-by John Gillis
Cape Breton Island is home to a valuable new resource, a new centre constructed for the purpose of honouring First Nations people and celebrating their art, culture and heritage.
The Friends United International Convention Centre is located in Richmond County, just a few miles across the Inverness County line near West Bay Road.
The Centre is the creation of entrepreneur Rolf Bouman and is supported entirely from the Bouman Group of companies, which consists of Canadian Pioneer Estates Ltd., Canec Land Developments Inc., Kelly Robertson Consulting Inc. and (Ad)Venture Canada Publishing Inc.
In creating the Centre, Bouman purchased a closed-down fish plant and renovated it into a gorgeous cultural centre to display First Nations art and culture.
Entering the Friends United International Convention Centre is nothing short of a breathtaking experience. The centre is home to the largest private collection of Native art in Atlantic Canada.
“The First Nations artists are really ambassadors for Canada and they deserve so much more recognition than they have had,” says Bouman, who describes his work collecting and supporting the artists as his passion.
In addition to supporting the artists, the Friends United initiative aims to help Aboriginal artists “become self-sufficient and independent entrepreneurs through their art work.”
According to Bouman, Friends United has several goals.
1) “To provide talented and emerging Aboriginal artists, who might not have experienced yet the degree of recognition and exposure which they deserve, with the business skills, support and encouragement needed to become independent, self-sufficient entrepreneurs who can better provide for their families.”
2) “To eliminate misconceptions and prejudice, and promote equality, peace and mutual respect among all peoples, cultures, genders and races by sharing the spiritual, deeply moving and meaningful stories of First Nation artists as told in their beautiful works of art.”
3) “To assist as Aboriginal people take their long overdue and rightful place as cultural ambassadors for their communities and country who promote a deeper understanding of our shared humanity, our fragile relationships with nature, and our common responsibility to treat each other and our planet with care and respect.”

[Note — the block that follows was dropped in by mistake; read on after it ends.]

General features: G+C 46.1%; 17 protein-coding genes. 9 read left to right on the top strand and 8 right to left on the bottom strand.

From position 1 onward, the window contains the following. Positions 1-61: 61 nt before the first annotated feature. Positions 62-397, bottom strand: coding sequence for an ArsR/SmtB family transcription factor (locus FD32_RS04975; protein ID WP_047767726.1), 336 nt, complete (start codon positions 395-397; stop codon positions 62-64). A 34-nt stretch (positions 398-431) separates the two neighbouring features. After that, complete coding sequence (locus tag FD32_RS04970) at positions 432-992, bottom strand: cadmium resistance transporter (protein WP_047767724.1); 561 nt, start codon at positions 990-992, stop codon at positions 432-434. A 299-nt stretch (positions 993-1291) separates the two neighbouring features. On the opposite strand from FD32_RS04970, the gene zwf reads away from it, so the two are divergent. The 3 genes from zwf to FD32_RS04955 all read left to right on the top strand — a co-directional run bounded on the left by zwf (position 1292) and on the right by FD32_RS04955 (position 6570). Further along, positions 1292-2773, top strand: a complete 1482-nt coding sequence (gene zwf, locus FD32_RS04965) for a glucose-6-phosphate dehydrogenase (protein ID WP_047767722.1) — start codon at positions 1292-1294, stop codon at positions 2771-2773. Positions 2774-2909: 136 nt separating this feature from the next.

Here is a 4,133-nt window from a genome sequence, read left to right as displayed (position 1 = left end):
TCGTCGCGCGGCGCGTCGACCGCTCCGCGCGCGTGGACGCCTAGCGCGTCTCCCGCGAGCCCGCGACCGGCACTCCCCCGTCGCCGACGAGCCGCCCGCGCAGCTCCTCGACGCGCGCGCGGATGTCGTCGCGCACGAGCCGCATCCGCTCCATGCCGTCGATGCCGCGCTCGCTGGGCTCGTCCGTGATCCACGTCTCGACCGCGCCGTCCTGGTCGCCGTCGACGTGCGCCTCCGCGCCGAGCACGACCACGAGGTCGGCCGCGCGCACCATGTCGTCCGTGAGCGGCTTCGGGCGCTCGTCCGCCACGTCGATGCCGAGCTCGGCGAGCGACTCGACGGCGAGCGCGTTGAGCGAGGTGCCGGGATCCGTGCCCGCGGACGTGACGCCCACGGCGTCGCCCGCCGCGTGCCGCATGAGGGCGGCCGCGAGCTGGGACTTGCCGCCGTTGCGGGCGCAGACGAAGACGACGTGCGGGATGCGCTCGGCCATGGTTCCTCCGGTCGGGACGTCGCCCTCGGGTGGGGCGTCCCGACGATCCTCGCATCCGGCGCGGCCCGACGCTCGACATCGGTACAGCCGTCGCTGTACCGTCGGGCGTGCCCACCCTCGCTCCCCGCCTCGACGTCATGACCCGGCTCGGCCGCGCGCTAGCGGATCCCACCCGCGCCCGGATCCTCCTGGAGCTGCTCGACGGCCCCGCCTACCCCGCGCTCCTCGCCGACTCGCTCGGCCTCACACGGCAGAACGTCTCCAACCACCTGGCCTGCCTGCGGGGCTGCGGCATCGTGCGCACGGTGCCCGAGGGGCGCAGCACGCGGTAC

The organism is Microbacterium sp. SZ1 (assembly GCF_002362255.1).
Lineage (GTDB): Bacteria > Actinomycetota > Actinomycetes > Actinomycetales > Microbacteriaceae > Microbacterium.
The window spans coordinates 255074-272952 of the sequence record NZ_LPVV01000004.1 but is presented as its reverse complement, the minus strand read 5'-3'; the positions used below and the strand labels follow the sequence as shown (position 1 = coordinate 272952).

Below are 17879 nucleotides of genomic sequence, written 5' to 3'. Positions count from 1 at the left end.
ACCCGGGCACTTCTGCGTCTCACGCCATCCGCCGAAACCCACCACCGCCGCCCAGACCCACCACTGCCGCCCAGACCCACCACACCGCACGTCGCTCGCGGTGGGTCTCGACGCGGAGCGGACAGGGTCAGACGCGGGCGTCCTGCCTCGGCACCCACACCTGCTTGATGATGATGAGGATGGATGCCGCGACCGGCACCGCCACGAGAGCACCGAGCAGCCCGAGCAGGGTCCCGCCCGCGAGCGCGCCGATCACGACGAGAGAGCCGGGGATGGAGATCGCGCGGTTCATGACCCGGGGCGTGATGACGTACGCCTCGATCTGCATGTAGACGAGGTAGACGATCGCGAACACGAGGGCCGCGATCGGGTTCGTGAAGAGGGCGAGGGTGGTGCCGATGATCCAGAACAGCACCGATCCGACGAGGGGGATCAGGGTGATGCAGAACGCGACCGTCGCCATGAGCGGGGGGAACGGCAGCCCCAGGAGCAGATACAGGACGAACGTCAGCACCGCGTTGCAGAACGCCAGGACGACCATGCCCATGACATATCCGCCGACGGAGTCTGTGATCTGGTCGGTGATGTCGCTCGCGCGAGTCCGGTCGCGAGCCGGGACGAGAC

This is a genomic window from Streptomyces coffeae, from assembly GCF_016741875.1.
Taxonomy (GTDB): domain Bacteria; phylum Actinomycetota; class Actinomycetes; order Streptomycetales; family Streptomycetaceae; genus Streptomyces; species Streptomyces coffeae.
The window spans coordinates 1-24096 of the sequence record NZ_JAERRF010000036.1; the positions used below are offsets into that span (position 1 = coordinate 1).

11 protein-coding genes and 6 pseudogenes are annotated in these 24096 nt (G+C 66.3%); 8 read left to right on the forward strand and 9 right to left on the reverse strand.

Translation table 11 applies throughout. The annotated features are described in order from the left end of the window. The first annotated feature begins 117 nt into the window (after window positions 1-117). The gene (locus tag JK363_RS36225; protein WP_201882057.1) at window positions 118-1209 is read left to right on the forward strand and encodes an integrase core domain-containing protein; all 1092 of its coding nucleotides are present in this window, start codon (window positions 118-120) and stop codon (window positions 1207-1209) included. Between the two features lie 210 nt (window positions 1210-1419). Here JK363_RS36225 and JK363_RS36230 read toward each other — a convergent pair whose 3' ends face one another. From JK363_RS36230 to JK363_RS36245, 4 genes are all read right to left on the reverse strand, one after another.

Bouman has enlisted the help of Aboriginal artist Raven Davis in this work, as well as three ex-Nova Scotia Premiers (Rodney MacDonald, Darrell Dexter and John Hamm) and current Premier Stephen McNeil. The interest in promoting the First Nations art crosses political party lines and the centre receives no financial assistance from governments. Other dignitaries, such as former Prime Minister Paul Martin and former Nova Scotia Lt. Governor Myra Freeman, have also shown their enthusiasm and support for the Friends United initiative.
In 2014, the Strait Area Chamber of Commerce honoured Bouman with its Cultural Award of Merit.
Bouman is excited about the possibilities of building bridges between Aboriginal artists in Canada and Europe, particularly in Germany, where he was born and raised before moving permanently to Canada in 1986.
Bouman is also excited about the possibilities of giving greater recognition to the artists whose work he collects and distributes.
At the moment more than sixty works are also on display at the law offices of Evans, MacIsaac and MacMillan in Port Hawkesbury.
“Even with the large area of space to exhibit in the International Convention Centre we cannot display all the work so it’s been wonderful to create these relationships and opportunities to showcase the work here in Port Hawkesbury at Evans, MacIsaac and MacMillan, and in offices in Halifax,” said Bouman.
As knowledge of the collection becomes more known around the world, Bouman fully expects more opportunities for the First Nations artists in the future.
“We provide canvas and paints for many of the artists and purchase the works and the distribution rights. It’s always exciting each month to see what they create and come up with. Sometimes I come down here to the centre just to look at the work, and even though I’m familiar with these artworks, I am always seeing something new,” Bouman concludes.
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